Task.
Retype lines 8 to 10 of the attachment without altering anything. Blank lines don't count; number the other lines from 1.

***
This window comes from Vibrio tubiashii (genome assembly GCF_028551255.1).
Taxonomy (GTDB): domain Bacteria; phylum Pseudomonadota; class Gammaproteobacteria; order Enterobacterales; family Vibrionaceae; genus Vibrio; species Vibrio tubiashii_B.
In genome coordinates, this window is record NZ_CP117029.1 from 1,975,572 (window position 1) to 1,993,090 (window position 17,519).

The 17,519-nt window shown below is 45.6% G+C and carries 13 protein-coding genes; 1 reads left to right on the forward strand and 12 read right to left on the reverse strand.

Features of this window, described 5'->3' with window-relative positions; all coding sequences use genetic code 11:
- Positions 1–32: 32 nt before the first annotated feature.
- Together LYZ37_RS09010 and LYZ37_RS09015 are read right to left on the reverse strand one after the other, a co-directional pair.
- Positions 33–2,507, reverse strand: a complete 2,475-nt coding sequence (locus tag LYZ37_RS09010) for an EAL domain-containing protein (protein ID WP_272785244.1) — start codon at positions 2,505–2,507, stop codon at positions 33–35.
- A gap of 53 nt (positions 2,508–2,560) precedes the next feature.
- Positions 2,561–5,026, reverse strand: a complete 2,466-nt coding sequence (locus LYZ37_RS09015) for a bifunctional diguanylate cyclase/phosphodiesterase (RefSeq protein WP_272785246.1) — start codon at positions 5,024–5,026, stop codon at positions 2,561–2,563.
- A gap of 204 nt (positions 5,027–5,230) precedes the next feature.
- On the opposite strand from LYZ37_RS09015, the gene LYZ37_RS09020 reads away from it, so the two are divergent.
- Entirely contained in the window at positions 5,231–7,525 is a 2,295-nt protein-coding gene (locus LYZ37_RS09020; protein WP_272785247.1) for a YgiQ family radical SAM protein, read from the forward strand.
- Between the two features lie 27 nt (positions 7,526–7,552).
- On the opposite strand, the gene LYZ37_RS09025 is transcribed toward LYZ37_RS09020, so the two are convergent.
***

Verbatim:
- Positions 33–2,507, reverse strand: a complete 2,475-nt coding sequence (locus tag LYZ37_RS09010) for an EAL domain-containing protein (protein ID WP_272785244.1) — start codon at positions 2,505–2,507, stop codon at positions 33–35.
- A gap of 53 nt (positions 2,508–2,560) precedes the next feature.
- Positions 2,561–5,026, reverse strand: a complete 2,466-nt coding sequence (locus LYZ37_RS09015) for a bifunctional diguanylate cyclase/phosphodiesterase (RefSeq protein WP_272785246.1) — start codon at positions 5,024–5,026, stop codon at positions 2,561–2,563.